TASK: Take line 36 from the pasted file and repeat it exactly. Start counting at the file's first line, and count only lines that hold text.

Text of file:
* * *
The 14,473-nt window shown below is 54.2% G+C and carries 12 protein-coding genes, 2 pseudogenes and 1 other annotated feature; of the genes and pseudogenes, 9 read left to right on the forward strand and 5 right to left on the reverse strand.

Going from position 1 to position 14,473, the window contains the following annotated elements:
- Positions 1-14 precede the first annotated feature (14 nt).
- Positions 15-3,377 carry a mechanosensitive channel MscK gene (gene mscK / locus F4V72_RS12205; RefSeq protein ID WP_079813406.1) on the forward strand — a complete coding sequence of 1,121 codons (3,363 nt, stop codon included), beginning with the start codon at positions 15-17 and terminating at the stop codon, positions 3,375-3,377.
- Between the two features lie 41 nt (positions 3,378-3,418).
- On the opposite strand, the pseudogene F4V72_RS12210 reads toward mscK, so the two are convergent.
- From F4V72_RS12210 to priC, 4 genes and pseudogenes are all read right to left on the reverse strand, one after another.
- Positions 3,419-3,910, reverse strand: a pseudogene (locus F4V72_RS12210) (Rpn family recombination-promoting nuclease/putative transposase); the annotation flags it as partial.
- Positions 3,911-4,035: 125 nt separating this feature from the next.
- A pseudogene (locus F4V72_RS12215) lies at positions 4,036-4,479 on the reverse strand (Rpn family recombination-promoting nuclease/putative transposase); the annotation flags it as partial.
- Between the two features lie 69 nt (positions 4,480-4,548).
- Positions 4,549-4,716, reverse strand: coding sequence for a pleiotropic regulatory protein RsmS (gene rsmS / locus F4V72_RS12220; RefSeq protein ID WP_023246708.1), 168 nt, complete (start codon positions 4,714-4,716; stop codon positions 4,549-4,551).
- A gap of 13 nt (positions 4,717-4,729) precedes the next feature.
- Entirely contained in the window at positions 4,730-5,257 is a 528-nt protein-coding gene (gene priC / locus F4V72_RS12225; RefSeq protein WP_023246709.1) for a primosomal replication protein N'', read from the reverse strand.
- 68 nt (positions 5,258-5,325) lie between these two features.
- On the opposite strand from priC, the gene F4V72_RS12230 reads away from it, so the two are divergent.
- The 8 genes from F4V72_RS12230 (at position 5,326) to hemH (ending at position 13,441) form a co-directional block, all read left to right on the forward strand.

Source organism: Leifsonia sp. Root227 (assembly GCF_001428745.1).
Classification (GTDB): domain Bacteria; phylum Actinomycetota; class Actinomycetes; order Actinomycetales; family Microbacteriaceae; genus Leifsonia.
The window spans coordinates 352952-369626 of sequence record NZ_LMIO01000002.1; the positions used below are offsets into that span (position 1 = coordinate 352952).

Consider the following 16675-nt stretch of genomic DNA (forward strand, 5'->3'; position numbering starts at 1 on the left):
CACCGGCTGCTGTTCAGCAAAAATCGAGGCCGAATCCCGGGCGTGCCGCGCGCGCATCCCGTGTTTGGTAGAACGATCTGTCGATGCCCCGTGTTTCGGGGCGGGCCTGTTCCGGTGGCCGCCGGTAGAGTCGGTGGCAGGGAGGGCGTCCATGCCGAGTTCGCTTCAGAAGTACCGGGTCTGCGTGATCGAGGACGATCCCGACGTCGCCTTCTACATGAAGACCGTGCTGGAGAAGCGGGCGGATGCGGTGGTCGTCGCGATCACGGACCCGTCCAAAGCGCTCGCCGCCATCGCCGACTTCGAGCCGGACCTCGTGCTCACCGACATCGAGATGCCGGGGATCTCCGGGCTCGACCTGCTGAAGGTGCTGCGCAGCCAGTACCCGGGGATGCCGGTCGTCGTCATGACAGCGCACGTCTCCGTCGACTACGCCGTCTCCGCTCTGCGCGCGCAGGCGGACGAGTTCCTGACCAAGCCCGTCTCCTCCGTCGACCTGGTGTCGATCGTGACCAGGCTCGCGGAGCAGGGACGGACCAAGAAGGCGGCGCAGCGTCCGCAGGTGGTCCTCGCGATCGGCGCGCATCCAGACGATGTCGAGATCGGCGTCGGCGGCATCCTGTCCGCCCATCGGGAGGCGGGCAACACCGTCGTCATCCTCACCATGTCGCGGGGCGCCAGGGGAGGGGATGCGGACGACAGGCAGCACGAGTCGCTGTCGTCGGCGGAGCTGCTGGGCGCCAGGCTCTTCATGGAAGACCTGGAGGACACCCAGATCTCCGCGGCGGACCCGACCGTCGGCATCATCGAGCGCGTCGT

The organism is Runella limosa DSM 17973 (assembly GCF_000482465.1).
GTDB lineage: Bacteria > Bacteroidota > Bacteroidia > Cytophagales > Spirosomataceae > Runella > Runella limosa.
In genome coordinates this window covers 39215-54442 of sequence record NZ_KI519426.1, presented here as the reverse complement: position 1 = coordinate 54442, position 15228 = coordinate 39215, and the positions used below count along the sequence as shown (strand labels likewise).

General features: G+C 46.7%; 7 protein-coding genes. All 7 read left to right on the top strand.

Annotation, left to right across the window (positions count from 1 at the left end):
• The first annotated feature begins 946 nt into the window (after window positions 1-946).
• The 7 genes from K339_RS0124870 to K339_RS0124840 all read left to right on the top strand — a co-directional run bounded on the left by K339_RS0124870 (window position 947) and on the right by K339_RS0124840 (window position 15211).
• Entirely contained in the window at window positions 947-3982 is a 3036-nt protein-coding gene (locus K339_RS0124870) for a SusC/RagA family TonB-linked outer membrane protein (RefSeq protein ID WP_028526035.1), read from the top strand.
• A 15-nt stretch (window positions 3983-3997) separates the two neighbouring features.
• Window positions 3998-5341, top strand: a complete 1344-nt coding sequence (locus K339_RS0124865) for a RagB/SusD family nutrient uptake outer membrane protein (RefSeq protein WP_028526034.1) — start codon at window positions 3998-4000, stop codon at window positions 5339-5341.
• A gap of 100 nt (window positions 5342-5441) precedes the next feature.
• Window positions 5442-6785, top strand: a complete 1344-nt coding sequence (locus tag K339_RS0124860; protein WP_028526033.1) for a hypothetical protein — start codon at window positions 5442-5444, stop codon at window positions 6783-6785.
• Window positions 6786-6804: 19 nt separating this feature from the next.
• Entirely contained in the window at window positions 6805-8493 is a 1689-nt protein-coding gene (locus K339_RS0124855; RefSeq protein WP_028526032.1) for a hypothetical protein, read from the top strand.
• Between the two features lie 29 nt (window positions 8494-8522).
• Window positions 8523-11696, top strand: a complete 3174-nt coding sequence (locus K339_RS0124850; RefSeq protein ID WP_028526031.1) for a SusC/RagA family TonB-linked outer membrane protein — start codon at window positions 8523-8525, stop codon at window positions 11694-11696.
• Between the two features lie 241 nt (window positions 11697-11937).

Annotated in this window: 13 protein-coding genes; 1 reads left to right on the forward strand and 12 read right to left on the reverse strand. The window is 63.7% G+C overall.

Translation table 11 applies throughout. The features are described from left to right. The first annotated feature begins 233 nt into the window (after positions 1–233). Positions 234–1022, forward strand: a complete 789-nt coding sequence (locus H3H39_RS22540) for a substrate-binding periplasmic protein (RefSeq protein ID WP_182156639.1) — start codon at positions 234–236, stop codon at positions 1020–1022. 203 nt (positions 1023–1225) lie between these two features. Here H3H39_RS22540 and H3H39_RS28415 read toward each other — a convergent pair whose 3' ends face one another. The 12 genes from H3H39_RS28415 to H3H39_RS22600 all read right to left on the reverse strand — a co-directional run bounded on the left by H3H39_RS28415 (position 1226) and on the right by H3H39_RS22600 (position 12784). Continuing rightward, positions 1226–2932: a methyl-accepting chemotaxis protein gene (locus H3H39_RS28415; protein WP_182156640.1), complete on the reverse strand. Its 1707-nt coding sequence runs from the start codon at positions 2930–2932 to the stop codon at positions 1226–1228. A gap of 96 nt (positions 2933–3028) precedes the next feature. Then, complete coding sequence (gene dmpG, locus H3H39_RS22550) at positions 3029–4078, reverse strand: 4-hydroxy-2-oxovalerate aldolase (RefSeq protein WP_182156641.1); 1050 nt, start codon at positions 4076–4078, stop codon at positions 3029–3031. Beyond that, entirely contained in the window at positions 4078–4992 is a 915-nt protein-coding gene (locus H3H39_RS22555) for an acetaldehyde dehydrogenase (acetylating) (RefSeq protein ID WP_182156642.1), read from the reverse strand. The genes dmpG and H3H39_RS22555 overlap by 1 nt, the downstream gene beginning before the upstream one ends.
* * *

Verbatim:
• Entirely contained in the window at window positions 6805-8493 is a 1689-nt protein-coding gene (locus K339_RS0124855; RefSeq protein WP_028526032.1) for a hypothetical protein, read from the top strand.